A corm is the swollen base of a stem axis enclosed by dry scale-like leaves that form a protective tunic.

Photo of an elephant's ear corm.

Elephant's ear (Alocasia)

Illustation of an elephant's ear corm, with the following associated parts identified: remnants of tunic, lateral bud, fleshy roots, node, new developing corm, and flower stem.

A corm is a solid stem structure with distinct nodes and internodes.

In contrast, a bulb's interior is predominantly leaf scales and its stem is the compressed basal plate.

Cross section illustration of a corm, with the following parts identified: old corm, new flowering corm, new corm, roots of old corm, cormels, leaf bases, new bud, and old flowering shoot.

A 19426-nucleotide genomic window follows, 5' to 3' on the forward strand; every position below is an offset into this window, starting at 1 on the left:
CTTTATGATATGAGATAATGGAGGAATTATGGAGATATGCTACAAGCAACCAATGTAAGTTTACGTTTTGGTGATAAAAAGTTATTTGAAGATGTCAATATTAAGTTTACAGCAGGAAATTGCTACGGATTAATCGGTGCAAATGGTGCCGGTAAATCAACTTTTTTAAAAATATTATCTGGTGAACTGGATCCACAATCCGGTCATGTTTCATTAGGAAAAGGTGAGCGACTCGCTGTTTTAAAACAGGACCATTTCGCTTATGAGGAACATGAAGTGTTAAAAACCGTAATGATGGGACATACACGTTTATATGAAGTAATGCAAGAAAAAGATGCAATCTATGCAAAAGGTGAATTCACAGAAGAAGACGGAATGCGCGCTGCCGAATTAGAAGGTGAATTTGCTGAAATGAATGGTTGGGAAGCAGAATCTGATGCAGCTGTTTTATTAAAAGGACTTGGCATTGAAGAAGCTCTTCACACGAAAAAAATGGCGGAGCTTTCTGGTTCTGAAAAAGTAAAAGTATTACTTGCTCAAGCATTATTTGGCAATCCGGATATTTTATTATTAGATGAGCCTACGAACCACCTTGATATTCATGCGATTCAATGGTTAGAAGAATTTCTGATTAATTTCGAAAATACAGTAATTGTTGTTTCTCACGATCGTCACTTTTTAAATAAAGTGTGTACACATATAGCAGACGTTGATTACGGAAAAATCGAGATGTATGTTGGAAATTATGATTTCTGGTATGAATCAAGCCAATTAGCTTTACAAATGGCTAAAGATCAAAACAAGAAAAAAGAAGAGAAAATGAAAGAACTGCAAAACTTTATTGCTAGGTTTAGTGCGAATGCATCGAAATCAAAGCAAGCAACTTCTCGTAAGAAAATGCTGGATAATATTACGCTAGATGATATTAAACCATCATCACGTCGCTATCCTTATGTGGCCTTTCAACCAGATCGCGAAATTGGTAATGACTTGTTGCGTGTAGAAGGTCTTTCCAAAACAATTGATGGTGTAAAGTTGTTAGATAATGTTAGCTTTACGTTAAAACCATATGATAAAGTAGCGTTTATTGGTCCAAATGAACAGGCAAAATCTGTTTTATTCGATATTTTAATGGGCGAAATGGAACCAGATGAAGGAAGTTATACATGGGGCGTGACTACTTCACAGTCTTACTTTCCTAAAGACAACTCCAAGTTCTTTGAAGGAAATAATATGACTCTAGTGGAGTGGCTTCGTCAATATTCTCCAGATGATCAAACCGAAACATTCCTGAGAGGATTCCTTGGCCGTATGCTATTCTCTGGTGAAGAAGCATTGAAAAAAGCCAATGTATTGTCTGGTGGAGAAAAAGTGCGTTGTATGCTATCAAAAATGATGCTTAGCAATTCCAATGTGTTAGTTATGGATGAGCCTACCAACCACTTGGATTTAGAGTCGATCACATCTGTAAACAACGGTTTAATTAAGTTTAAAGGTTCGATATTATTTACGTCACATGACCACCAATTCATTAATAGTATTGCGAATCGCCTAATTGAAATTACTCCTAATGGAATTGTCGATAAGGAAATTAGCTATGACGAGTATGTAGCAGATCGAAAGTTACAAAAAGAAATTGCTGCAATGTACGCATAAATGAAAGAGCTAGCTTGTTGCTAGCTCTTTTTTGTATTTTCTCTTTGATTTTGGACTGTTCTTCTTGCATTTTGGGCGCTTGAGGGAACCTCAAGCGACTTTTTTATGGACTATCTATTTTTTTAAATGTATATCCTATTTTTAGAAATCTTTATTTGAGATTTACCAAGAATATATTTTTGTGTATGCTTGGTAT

Some species like crocus and gladiolus, produce a corm that is an annual structure (old corm) replaced with a new corm each year.

Cormels form at the base of the new corm and are a natural form of multiplication.

Photo of a crocus plant with the old and new corms identified.


Photo of a gladiolus plant, with the old and new corms, and cormel identified.